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By LARRY VAUGHT
Vaughtsviews.com regular Linda Sinclair got this response from Mike Bowen of the COIA after his group blasted Kentucky coach John Calipari for his scheduling and one-and-done stance.
“Despite the obscene, ignorant and totally despicable comments we’ve received from many of you, I will respond in an attempt to set the record straight.
COIA has never, as a matter of policy, commented on the things that individual universities, or coaches, do whether we agree with them or not. That is not our thrust. We decided to comment on Coach Calipari’s pronouncement only because it has far broader implications for the integrity of the student-athlete idea in intercollegiate athletics. What he’s suggesting is that his non-traditional program is dedicated to bringing in athletes that are, for all intents and purposes, professional with no intention to graduate from the University of Kentucky. The sort of players he referred to will probably need to attend classes to stay eligible their first semester of their freshman year, but, if they intend to turn pro, would have no need to attend classes in the spring because their intention is to leave the university once drafted. Any pretext of such UK (or any other university’s) basketball players as student-athletes is gone it seems. It also seems tragic to us that the NBA Players Association currently controls whether such athletes, who don’t desire to attend a university for an education and would prefer to play professionally, are limited in their ability to do so because the rules that apply to other athletes (i.e., baseball) graduating from high school don’t apply to them.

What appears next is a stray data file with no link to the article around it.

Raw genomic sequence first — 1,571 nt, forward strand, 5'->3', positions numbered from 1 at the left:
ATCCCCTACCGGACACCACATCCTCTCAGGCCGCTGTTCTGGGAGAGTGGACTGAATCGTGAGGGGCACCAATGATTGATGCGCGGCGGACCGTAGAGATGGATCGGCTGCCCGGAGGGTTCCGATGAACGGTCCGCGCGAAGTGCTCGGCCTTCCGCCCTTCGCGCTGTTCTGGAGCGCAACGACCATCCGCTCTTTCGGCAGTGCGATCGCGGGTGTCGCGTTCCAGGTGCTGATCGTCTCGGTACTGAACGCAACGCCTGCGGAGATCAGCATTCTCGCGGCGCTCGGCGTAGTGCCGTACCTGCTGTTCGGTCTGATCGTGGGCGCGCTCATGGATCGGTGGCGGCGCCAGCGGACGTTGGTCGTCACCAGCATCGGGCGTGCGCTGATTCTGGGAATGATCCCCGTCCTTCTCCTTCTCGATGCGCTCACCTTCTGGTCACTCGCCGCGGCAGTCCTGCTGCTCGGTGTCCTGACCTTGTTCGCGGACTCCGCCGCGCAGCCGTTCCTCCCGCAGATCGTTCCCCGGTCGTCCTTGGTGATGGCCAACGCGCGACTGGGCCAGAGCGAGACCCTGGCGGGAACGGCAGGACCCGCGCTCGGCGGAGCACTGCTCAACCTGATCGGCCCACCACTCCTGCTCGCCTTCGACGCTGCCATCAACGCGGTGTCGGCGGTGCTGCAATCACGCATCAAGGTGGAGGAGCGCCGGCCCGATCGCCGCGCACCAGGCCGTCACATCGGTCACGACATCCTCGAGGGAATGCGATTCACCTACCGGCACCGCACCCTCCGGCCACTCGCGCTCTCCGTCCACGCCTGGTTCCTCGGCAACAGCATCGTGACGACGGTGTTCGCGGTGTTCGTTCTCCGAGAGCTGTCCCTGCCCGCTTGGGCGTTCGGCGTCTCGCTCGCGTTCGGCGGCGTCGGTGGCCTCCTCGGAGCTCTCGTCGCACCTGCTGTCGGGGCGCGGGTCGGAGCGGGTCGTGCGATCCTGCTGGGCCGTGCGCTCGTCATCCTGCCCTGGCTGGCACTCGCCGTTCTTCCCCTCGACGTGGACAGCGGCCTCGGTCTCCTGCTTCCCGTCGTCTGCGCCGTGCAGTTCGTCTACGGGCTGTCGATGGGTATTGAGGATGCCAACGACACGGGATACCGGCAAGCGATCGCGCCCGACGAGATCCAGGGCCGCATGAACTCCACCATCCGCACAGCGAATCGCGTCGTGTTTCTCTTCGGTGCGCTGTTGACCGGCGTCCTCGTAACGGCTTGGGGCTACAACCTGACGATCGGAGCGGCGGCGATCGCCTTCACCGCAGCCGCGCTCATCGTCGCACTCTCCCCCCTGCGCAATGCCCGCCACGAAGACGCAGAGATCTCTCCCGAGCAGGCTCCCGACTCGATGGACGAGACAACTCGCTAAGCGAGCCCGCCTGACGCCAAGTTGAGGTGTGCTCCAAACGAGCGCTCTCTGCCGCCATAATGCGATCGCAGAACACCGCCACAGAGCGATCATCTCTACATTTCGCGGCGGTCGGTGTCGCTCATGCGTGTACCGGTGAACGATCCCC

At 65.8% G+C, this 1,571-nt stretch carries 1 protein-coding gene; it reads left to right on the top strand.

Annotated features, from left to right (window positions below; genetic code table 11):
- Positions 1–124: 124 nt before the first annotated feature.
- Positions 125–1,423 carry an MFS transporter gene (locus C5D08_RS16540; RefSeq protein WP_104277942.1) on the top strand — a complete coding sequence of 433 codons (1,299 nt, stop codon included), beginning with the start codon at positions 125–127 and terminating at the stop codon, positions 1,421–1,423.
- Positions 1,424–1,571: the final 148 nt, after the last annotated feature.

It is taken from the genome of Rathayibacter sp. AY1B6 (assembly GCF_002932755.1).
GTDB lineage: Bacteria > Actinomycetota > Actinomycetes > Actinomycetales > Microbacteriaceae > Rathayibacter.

Again, COIA’s stance is only to defend the integrity of the student-athlete concept. The issue of games at neutral sites is not all that important, other than as a symptom of the “big issue” that we, as representatives of our various member faculties, felt that we have the responsibility to speak out about. As you know, intercollegiate athletics has been descending the slippery slope into a more professional and money driven model for many years now – at the expense of student as athlete principle upon which intercollegiate athletics, and athletics at any high school or grade school, is based. Some of you apparently disagree with this principle, but this is what we believe and are standing up for. In light of this, we see Coach Calipari’s statement to be yet another (as many of you have correctly pointed out, he is not alone in some of his “non-traditional” practices) alarming escalation that will make this situation worse by placing enormous competitive pressure on other universities to adopt similar practices.”